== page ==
**Visuals Rather Than Words on Paper**When it comes to a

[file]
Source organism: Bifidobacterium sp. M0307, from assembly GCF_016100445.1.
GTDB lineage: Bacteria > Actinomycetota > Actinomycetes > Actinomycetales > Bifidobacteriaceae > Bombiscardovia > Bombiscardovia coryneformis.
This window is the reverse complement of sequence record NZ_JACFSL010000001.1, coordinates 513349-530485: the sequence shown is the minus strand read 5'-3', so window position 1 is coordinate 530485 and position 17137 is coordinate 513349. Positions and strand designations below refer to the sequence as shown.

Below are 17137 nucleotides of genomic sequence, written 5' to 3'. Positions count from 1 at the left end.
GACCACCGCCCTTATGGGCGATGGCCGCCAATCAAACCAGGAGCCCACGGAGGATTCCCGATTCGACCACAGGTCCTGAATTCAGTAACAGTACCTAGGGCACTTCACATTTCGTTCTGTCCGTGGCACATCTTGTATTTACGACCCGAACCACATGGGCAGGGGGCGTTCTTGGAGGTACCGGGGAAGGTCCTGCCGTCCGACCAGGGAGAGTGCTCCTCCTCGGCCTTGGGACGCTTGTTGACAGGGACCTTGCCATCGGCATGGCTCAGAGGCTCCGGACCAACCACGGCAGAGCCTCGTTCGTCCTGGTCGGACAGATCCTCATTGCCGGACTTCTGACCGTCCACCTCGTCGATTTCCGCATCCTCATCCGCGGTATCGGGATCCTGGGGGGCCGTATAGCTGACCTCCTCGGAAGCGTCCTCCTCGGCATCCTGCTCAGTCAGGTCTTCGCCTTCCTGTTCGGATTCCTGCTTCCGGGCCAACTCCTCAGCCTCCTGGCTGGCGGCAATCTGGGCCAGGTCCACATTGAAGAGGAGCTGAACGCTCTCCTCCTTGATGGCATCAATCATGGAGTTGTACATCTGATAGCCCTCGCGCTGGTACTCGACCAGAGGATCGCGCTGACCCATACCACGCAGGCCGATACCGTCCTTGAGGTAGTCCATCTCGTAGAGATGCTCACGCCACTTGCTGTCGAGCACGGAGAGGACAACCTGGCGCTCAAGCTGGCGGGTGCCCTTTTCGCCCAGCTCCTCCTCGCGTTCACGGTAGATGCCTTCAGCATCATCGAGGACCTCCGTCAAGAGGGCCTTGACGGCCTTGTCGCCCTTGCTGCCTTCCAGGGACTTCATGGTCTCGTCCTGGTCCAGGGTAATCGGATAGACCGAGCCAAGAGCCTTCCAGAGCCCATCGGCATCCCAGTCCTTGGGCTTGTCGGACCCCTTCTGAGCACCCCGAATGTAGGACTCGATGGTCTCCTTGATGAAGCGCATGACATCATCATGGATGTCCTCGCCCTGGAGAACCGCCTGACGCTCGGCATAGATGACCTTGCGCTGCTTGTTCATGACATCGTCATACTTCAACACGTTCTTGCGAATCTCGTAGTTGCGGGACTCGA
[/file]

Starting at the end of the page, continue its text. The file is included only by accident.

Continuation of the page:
**top teacher in NJ**, they know that not everyone learns the same way. This is why a lot of teachers, especially when teaching something like math, choose to go the visual route, rather than the paper route. By visuals I mean things like cubes, play money, flash cards, etc. I think you’ll agree with me that when it comes to things like money problems i.e.; If you have $10.00 and spend $5.50 you have X amount left, it’s much easier to figure out the problem at hand when you have a visual representation rather than words on a piece of paper or in a book. If you have a child that isn’t learning math as quickly as they should be, or they really seem to be struggling, consider adding visuals to their study, rather than trying the same thing over and over again and failing over and over again - this can be frustrating on your part, and induce a sense of failure on their part for not "getting" it. Try something different, maybe it will help or maybe it will make something else click.**Instruction by Peers**Another factor to consider, especially when it comes to special education math is to consider using instruction by peers teaching. The process is simple; pair students together with differing abilities to practice their math lessons i.e.; one child that is good at multiplication, while another is good at fractions. Allow them to teach lessons to each other as student vs. teacher. Have each one of the partners perform a certain duty/role in the game. When it comes to around half way through the game, you can switch rules and have one be the student and the other be the teacher, etc.